Much like all young, sturdy men with a yen for adventure, I took to the seas in my 20s by living in Seal Beach for two months, which is about how long it took me to labor through Herman Melville’s Moby-Dick. It was a massive tome, and as much as I faded during the long, labyrinthine minutia of tying knots and the process of extracting oil, there were definite passages of metaphysical brilliance and engrossing meditations on everything from the existence of God to the nature of good and evil.
But Captain Ahab’s obsessive quest for the Great White Whale is tailor-made for the silver screen, and there have been at least a dozen film adaptations, including ones directed by legendary directors John Huston and Orson Welles. That makes sense, thanks to the obvious visual allure of rough-hewn whalers on the ocean. But Melville’s language, heavily inspired by such Shakespearian flourishes as soliloquies and asides, has also resulted in several stage productions, the biggest issue of each being some way to capture a sense of the, well, whale at the story’s center.
The latest is the Chicago theater troupe Lookingglass Theatre Co.’s production, which premiered at the Arena Stage in Washington, D.C., late last year and is now holding court at South Coast Repertory. Adapted and directed by David Catlin, it’s a visually stunning production, complete with acrobatics and an effortless melding of lighting, sound and movement that requires the audience to use its imagination as much as to just sit there and take it all in.
Somehow, Catlin manages to condense Melville’s 135 chapters and epilogue into a two-hour, 15-minute story that’s not only heavy on spectacle, but also chillingly portrays Ahab’s descent into madness, pulling the rest of his crew with him. That is impressive, but the story, like its source, still feels as if it has too much blubber that could have been excised, from a lengthy sermon about Jonah to an unnecessary meeting with another ship’s captain who has lost his arm to the white leviathan.
Catlin tries to inject as much humor into what is, at its core, a story of mankind’s hubris in the face of nature and one man’s plunge into the abyss of insanity, such as when Ishmael (an excitable enough but not very sea-worthy Jamie Abelson) and the African Queequeg (a strong Anthony Fleming III) first meet in a dingy inn in New Bedford, Connecticut. The sharp divide between the civilized Ishmael, who yearns to find meaning in life through an existence on the open sea, and the savage Queequeg, who is attempting to become more of a man so he can take over for his father as tribal ruler, illuminates the clash of ideas and spirituality with the physical world that most of the story concerns itself with.
But it’s not until the appearance of Ahab (a powerfully detailed Christopher Donahue) that the story really takes off. Donahue’s Ahab is a mélange of facial tics and hand gestures, physical characteristics that suggest the guy’s psyche is as damaged as the wooden leg he has been saddled with since his last tête-à-tête with the monster from the deep. Spurred by the promise of a gold doubloon for the first crew member to spot the whale, the crew buys into Ahab’s maniacal quest to hunt down and kill it, even over the protests of Starbuck (a strong Walter Owen Briggs), who is more concerned with returning safely home to his wife on a ship filled with ample amounts of valuable oil.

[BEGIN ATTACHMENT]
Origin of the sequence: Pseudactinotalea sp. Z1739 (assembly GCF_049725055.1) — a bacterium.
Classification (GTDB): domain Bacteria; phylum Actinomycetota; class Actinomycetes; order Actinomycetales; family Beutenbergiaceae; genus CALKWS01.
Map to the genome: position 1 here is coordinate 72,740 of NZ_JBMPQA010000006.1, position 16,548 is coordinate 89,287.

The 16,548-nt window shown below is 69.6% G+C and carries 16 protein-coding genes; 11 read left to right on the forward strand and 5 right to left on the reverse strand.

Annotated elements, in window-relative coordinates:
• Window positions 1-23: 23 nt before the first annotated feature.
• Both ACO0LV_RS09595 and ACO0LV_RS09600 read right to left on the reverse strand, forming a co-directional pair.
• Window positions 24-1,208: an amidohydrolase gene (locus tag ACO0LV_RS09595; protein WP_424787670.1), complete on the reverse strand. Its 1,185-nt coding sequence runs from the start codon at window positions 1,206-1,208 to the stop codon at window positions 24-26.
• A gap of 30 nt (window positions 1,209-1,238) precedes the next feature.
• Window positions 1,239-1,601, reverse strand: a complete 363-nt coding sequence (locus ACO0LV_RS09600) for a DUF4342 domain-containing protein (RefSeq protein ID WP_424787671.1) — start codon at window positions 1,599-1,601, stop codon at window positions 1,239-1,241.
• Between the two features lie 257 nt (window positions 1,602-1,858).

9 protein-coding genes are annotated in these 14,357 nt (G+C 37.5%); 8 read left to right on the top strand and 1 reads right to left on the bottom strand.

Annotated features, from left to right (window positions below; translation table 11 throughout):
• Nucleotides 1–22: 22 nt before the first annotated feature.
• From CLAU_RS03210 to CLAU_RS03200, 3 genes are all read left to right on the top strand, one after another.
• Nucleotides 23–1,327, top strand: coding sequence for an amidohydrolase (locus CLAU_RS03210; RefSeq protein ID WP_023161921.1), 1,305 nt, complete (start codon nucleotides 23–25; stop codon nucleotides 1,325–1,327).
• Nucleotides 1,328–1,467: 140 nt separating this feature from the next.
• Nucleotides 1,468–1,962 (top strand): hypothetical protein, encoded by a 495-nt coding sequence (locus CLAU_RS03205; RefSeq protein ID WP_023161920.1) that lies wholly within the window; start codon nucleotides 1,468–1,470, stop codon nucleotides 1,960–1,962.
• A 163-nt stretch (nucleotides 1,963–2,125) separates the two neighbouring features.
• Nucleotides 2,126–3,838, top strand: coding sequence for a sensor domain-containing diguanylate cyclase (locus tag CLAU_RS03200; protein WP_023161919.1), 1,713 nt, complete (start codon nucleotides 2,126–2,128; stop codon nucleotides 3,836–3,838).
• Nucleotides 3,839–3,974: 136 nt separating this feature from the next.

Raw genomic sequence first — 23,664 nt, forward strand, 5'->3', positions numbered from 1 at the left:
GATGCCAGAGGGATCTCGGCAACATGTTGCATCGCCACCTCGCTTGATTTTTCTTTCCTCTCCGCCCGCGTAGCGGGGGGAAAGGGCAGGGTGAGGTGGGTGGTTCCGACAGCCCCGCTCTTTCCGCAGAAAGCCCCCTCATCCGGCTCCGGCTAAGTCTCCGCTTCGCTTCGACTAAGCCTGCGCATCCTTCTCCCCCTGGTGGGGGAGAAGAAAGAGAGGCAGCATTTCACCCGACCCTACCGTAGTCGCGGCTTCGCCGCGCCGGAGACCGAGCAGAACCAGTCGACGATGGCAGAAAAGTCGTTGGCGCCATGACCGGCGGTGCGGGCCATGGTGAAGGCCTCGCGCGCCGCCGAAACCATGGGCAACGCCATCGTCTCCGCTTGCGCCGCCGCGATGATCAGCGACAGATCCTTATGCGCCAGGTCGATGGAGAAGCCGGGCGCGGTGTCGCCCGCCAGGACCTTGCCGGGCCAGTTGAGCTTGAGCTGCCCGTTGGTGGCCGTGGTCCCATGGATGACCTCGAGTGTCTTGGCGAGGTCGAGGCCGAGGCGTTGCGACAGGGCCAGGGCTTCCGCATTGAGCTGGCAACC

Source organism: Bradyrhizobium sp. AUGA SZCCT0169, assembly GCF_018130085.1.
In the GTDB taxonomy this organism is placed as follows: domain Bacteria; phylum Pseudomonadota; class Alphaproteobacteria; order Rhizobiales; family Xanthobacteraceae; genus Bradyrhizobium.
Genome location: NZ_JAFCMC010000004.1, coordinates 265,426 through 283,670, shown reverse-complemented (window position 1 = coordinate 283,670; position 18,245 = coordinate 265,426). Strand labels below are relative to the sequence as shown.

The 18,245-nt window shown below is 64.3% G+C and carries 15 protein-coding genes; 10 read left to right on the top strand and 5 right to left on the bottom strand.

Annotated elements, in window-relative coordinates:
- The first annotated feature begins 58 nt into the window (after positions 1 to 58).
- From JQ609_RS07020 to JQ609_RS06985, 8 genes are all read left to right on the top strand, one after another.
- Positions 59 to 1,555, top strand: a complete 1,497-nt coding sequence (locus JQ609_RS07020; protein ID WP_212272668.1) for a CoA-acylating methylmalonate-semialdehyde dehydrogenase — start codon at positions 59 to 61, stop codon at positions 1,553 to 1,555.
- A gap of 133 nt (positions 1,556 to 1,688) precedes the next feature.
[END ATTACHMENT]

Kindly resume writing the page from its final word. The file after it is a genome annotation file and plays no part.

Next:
Ahab’s iron-clad command of the vessel and his thirst for vengeance ultimately trumps everything else, and watching Donahue’s descent from an eccentric, slightly off-balanced captain into a bellowing, insane tyrant is a thing of terrifying beauty—as are much of the visuals on display. A three-person chorus (Kelley Abell, Cordelia Dewdney and Kasey Foster) do yeomen work, portraying everything from St. Elmo’s Fire and the great whale itself (sort of), but also serving as the Fates, tempting and luring Ahab to cast aside all vestiges of morality and decency in a quest that is truly less about finding that goddamn monster fish than it is about his own death wish.
As long as the story is focused on Ahab, as well as his ultimate realization that what he is stalking is less out there than inside him, things absolutely click. But the frequent diversions do drag down the pace of the story, and while it never feels as frustratingly long-winded as the novel it’s based on, this Moby Dick does flounder at times. But it remains a powerful reminder that while theater can’t come close to matching the scale, size and visual prowess of a film production, in the right creative hands that are able to imagine as well as they execute, it can create a visual vocabulary all its own.
Moby Dick at South Coast Repertory, 655 Town Center Dr., Costa Mesa, (714) 708-5555; www.scr.org. Tues.-Wed., 7:30 p.m.; Thurs.-Fri., 8 p.m.; Sat., 2:30 & 8 p.m.; Sun., 2:30 & 7:30 p.m. Through Feb. 19. $22-$79.
Joel Beers has written about theater and other stuff for this infernal rag since its very first issue in, when was that again???